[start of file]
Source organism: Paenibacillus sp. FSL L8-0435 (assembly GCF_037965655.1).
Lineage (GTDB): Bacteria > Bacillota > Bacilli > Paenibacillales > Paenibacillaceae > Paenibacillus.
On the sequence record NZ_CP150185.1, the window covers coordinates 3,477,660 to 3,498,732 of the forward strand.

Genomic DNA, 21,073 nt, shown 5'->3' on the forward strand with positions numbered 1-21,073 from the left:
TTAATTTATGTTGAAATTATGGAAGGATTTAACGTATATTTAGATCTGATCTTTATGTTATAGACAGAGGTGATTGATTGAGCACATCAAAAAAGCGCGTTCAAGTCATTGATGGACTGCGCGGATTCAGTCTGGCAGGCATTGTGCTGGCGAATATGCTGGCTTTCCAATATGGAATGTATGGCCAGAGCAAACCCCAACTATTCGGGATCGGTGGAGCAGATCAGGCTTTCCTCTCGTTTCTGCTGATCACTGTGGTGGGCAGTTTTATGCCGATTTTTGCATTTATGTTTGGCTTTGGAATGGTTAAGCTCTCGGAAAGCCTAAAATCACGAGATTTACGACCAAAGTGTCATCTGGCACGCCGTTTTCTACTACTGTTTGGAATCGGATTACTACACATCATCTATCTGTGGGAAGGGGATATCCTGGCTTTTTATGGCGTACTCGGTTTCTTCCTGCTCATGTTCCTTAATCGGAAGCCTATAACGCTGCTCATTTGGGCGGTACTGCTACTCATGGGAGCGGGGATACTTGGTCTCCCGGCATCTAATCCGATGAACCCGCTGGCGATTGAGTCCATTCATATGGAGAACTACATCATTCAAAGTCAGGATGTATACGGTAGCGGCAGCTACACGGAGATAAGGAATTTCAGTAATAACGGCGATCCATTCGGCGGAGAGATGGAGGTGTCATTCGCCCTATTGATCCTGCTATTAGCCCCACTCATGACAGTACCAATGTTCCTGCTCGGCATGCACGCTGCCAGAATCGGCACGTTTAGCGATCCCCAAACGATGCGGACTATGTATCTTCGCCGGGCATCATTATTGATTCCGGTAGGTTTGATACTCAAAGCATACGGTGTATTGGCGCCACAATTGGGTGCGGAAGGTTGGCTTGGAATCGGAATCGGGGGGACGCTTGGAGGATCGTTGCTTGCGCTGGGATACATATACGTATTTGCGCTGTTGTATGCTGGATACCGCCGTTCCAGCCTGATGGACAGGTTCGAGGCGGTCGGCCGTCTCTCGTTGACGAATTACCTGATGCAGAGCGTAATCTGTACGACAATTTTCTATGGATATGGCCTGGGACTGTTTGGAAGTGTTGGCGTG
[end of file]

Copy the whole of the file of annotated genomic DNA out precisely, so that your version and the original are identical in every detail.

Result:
Source organism: Paenibacillus sp. FSL L8-0435 (assembly GCF_037965655.1).
Lineage (GTDB): Bacteria > Bacillota > Bacilli > Paenibacillales > Paenibacillaceae > Paenibacillus.
On the sequence record NZ_CP150185.1, the window covers coordinates 3,477,660 to 3,498,732 of the forward strand.

Genomic DNA, 21,073 nt, shown 5'->3' on the forward strand with positions numbered 1-21,073 from the left:
TTAATTTATGTTGAAATTATGGAAGGATTTAACGTATATTTAGATCTGATCTTTATGTTATAGACAGAGGTGATTGATTGAGCACATCAAAAAAGCGCGTTCAAGTCATTGATGGACTGCGCGGATTCAGTCTGGCAGGCATTGTGCTGGCGAATATGCTGGCTTTCCAATATGGAATGTATGGCCAGAGCAAACCCCAACTATTCGGGATCGGTGGAGCAGATCAGGCTTTCCTCTCGTTTCTGCTGATCACTGTGGTGGGCAGTTTTATGCCGATTTTTGCATTTATGTTTGGCTTTGGAATGGTTAAGCTCTCGGAAAGCCTAAAATCACGAGATTTACGACCAAAGTGTCATCTGGCACGCCGTTTTCTACTACTGTTTGGAATCGGATTACTACACATCATCTATCTGTGGGAAGGGGATATCCTGGCTTTTTATGGCGTACTCGGTTTCTTCCTGCTCATGTTCCTTAATCGGAAGCCTATAACGCTGCTCATTTGGGCGGTACTGCTACTCATGGGAGCGGGGATACTTGGTCTCCCGGCATCTAATCCGATGAACCCGCTGGCGATTGAGTCCATTCATATGGAGAACTACATCATTCAAAGTCAGGATGTATACGGTAGCGGCAGCTACACGGAGATAAGGAATTTCAGTAATAACGGCGATCCATTCGGCGGAGAGATGGAGGTGTCATTCGCCCTATTGATCCTGCTATTAGCCCCACTCATGACAGTACCAATGTTCCTGCTCGGCATGCACGCTGCCAGAATCGGCACGTTTAGCGATCCCCAAACGATGCGGACTATGTATCTTCGCCGGGCATCATTATTGATTCCGGTAGGTTTGATACTCAAAGCATACGGTGTATTGGCGCCACAATTGGGTGCGGAAGGTTGGCTTGGAATCGGAATCGGGGGGACGCTTGGAGGATCGTTGCTTGCGCTGGGATACATATACGTATTTGCGCTGTTGTATGCTGGATACCGCCGTTCCAGCCTGATGGACAGGTTCGAGGCGGTCGGCCGTCTCTCGTTGACGAATTACCTGATGCAGAGCGTAATCTGTACGACAATTTTCTATGGATATGGCCTGGGACTGTTTGGAAGTGTTGGCGTG